I spoke openly with them about potentially difficult and divisive issues connected with spirituality in Waldorf education. Experience has shown that it is best to try to work together through challenging differences. This supports peoples’ ability to stay open, thus, withholding judgment and assisting their process of building a tolerant and creative learning community. No one has to agree with anything someone else says, but it is essential to talk openly about spirituality and to actively listen to one another. Tolerance alone for another’s viewpoint is not enough; interest in others’ ideas and beliefs and seeking for an overarching spirit for the school are essential to building a spirit-filled school community.
The founder of Waldorf education, Rudolf Steiner, spoke to the teachers of the first Waldorf school (Stuttgart, 1919) about the central spiritual role of “the Christ” in the development of human consciousness. He did not mean the person Jesus, but rather the unique spiritual being and impulse that found its way into incarnation and entered (mostly unconsciously) all the world’s peoples and the earth itself. He termed it variously the “Christ Impulse”, the “Deed of Christ” or the “Representative of Humanity.” He emphasised that this universal spirit represents that which is highest and best in all humanity and impacts all people regardless of their religious persuasion or belief. This spiritual being is our potential, our inspiration, a universal teacher in our striving to be human.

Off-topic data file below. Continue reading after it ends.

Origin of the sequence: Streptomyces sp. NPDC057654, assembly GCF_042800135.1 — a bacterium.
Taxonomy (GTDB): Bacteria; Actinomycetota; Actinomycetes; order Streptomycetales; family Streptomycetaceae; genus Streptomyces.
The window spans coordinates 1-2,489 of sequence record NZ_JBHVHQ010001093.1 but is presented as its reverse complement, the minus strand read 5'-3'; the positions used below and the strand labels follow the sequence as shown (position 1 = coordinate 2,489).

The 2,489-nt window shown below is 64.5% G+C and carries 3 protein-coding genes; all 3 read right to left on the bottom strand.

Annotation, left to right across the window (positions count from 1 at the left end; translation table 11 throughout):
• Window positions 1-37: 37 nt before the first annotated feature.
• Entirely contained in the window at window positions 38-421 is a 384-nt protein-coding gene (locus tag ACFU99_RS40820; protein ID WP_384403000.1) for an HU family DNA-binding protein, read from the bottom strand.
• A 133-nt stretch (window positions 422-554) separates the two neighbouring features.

This notion is challenging for most people as it runs counter to aspects of what most religions teach. Therefore, it often stirs up a wide variety of difficult feelings. Nevertheless, Steiner asserted that the Christ, the spiritual potential of all humanity, is working at the core of Waldorf pedagogy. So, while being non-denominational and open to people of all persuasions, Waldorf school members have the difficult task of also finding their own relationship with the Christ. Rather than denying this fact or trying to avoid it, it has proven most fruitful to explore the potential significance of this spiritual/religious/cultural hot-topic with eyes wide open.
At the Saltwater School, the faculty members and I began our process by listening to one another’s experiences concerning our spiritual and religious upbringing and beliefs. Each faculty member was given time to share her story. All were remarkably different, yet each contained universal elements of wanting to belong, wanting to find meaning, wanting to connect truthfully with the divine…. No interruptions or comments were permitted. When dealing with questions of spirit and peoples’ personal relationship to spirit and religion, the principles of freedom, tolerance and interest are paramount. Having established this foundation of openness and trust with one another, we read some of what Steiner had to say about the Christ Impulse to the first Waldorf teachers and then paraphrased how we each understood those ideas. We then discussed our own responses to these thoughts. The conversations were rich, open and wide-ranging. We drew from our hopes and fears and successfully wove together the strands of our lives into a robust warp that could then serve the cloth of the whole school community.